norþ; adj. Add :-- Columba cóm tó Pihtum, and hí gecyrde tó Crístes geleáfan. Þ-bar; synd þonne wærteras be norðum mórum (cf. wæs se Columba se æ-acute;resta láreów þæs Crístenan geleáfan on þám mórlandum, þá þe syndon tó norðdæ-acute;le Pehta ríces erat Columba primus doctor fides Christianae transmontanis Pictis ad aquilonem, Bd. 5, 9; Sch. 593, 1-4), Chr. 565; P. 19, 14. [This passage is added in a late hand.] Hét Eádward cyning átimbrian þá norðan (norðran other MSS. ) burh, 913 ; P. 97, 29. On ðám norðran dæ-acute;le wunað eall manncynn, Lch. iii. 260, 25. On ðone norðere steð, C. D. v. 148, 21.

norþ; adv. Add: I. with reference to movement, direction, or extent :-- Sum feówertig scipa fóron norþ ymbútan, Chr. 894; P. 86, 9. Fela hund manna hí námon, and læ-acute;ddon norð mid heom, 1064; P. 192, 9. Hit is án hund and syfan and fíftig mila lang súð and norð, Ors. 1, 1; S. 28, 8. Ealle Asiam . . . súð fram þæ-acute;m Reádan Sæ-acute; and swá norð oþ þone sæ-acute; þe man hæ-acute;t Euxinus, 1, 2; S. 30, 1. Him is ðæt heáfod súð gewend and þá fét norð, Shrn. 66, 24. ¶ the word is of constant occurrence in the lists of boundaries given in charters. II. with reference to place or location :-- Swá hit súð licgeð ymbe Gealboe and ymb Geador norð, Sal. 191: 188. Þá wæs hé swá feor norþ swá þá hwælhuntan firrest faraþ, Ors. 1, 1; S. 17, 11. Ne bið nán niht. . . for ðám ðe seó sunne byð þonne swá feorr norð ágán, Lch. iii. 260, 6. Wæ-acute;ron norð of ðæ-acute;m stáne áwexene bearwas, Bl. H. 209, 32. Mid fleáme cóm on his cýþþe norð Costontinus, Chr. 937; P. 108, 19. Þonne þunor cumeð west oððe norð, Archiv cxx. 48, 20. Þæt hé west and norð trymede getimbro, Gen. 275. Þætte súð ne norð óðer næ-acute;nig sélra næ-acute;re, B. 858. Súð oððe norð, Víd. 138 : Met. 10, 24. Norð arid eást, 13, 59. Se winterlica móna gæ-acute;ð norþor þonne seó sunne gá on sumera, Lch. iii. 252, 12. v. eást-, west-norþ.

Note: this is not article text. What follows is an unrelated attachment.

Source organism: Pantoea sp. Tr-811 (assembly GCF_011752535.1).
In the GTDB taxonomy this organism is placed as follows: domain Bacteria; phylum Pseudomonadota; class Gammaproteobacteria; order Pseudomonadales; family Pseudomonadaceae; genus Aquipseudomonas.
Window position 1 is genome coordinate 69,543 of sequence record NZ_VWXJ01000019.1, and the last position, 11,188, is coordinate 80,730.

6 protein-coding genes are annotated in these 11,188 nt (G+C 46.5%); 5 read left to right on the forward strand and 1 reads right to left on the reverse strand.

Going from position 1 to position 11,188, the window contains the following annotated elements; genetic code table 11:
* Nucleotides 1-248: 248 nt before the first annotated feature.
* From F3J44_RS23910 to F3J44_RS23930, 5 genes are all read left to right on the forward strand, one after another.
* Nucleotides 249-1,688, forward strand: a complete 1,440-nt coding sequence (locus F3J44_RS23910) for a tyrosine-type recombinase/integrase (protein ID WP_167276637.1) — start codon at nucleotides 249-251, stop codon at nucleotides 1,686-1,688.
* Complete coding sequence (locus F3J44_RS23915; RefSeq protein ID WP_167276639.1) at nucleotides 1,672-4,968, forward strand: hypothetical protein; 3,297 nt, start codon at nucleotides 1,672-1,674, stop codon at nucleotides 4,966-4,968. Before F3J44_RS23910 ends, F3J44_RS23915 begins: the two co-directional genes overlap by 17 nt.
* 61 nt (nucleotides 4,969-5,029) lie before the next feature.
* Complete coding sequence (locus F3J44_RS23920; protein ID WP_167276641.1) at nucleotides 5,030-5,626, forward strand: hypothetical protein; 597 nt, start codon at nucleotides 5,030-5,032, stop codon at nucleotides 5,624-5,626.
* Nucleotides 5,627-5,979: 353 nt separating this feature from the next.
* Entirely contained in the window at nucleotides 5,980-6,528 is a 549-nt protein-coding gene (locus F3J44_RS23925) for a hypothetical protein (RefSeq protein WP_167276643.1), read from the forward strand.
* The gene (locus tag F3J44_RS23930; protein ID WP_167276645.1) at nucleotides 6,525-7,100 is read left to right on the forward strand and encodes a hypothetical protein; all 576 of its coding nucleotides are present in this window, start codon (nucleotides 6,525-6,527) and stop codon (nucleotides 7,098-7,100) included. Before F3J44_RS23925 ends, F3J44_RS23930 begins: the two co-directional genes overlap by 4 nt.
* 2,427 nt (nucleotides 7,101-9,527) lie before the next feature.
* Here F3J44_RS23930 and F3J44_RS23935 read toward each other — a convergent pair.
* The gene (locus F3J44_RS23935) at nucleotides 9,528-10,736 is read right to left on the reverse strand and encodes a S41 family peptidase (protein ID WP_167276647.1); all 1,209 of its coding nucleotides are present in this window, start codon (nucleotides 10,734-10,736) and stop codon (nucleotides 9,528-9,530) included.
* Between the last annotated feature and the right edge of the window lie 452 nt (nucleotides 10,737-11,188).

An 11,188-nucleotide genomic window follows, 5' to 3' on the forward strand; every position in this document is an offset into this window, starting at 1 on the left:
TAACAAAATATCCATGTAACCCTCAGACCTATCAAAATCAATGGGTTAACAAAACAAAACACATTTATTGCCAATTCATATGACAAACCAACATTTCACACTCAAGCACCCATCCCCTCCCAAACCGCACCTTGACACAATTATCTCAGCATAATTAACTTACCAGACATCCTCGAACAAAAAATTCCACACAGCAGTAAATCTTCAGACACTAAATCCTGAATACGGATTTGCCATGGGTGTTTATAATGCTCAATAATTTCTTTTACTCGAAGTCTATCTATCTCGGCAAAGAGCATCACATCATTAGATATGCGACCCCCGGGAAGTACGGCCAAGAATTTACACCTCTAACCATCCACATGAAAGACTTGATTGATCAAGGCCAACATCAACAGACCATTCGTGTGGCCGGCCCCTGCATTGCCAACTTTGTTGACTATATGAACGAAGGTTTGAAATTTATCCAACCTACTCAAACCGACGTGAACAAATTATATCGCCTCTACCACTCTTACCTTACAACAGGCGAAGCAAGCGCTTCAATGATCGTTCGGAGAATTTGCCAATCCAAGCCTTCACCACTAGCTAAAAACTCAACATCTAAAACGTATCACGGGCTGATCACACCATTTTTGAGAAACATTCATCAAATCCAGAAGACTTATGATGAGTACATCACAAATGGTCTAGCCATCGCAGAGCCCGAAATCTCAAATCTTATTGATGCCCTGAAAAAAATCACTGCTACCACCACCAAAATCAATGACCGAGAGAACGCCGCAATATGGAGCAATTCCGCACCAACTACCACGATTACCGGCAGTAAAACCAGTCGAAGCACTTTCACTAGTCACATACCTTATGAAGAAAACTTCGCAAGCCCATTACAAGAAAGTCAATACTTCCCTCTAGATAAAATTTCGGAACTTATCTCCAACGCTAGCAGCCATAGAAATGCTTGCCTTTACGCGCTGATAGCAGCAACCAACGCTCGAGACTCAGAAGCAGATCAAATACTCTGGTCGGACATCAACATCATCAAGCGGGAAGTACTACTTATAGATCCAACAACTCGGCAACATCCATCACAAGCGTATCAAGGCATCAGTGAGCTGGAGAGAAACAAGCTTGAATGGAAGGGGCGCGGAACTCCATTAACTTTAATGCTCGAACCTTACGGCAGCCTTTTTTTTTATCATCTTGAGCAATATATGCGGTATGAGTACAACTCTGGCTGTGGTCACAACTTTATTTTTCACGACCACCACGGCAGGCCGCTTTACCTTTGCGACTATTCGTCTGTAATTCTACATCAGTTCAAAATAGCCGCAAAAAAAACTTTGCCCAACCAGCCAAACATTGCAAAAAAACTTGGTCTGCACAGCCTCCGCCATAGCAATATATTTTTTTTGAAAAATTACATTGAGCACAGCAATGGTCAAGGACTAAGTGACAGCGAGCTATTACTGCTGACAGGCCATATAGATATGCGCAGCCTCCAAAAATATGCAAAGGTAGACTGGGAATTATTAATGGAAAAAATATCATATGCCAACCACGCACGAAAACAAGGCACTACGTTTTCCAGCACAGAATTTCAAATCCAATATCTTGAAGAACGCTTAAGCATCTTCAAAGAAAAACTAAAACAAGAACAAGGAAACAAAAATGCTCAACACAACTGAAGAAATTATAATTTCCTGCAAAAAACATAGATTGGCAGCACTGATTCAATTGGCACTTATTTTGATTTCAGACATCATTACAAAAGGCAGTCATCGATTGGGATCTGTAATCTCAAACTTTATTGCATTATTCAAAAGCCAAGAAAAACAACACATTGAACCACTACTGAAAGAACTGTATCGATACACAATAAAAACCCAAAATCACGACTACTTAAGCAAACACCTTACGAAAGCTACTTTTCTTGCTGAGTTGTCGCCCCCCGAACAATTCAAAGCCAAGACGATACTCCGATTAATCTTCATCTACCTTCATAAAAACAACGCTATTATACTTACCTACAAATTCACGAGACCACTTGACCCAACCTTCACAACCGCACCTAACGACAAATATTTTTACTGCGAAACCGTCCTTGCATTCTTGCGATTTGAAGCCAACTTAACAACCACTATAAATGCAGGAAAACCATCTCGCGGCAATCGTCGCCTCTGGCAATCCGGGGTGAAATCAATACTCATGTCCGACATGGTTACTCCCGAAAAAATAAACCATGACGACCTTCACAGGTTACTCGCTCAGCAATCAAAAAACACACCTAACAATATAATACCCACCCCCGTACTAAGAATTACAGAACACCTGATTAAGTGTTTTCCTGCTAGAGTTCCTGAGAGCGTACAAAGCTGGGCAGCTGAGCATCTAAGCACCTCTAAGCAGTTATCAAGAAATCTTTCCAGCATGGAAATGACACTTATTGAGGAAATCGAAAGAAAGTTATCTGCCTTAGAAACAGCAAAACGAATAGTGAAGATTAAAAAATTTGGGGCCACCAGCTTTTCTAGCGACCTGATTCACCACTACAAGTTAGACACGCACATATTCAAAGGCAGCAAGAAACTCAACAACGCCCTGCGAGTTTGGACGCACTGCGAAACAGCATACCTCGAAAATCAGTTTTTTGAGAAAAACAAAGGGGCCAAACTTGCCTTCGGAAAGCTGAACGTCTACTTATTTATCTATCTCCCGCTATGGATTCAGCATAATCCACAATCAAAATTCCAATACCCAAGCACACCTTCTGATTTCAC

norþan. Add :-- Þá hwíle cóm Willelm . . . and Harold cóm norðan and him wið feaht, Chr. 1066; P. 198, 4. Se here bræc þone friþ of Hámtúne and of Ligeraceastre and þonan norþan (from north of Leicester), 921; P. 101, 7. Þonne won cymeð nihtscúa, norðan onsendeð hreó hæglfare, Wand. 104 : Seef. 31: B. 547. Se feórða heáfodwind hátte septemtrio; sé blæ-acute;wþ norðan, Lch. iii. 274, 23. Wind norþan and eástan Boreas, Bt. 4; F. 8, 6 : Met. 4, 23: Auster, 6, 12. Gefaren tósomne súðan and norðan, Gen. 1988 : Dan. 52 : Sal. 259. Súðan and norðan, eástan and westan, Cri. 885 : Ph. 324. [Icel. norðan. Cf. O. H. Ger. nordana.] v. be-, eástan-, on-, westan-norþan.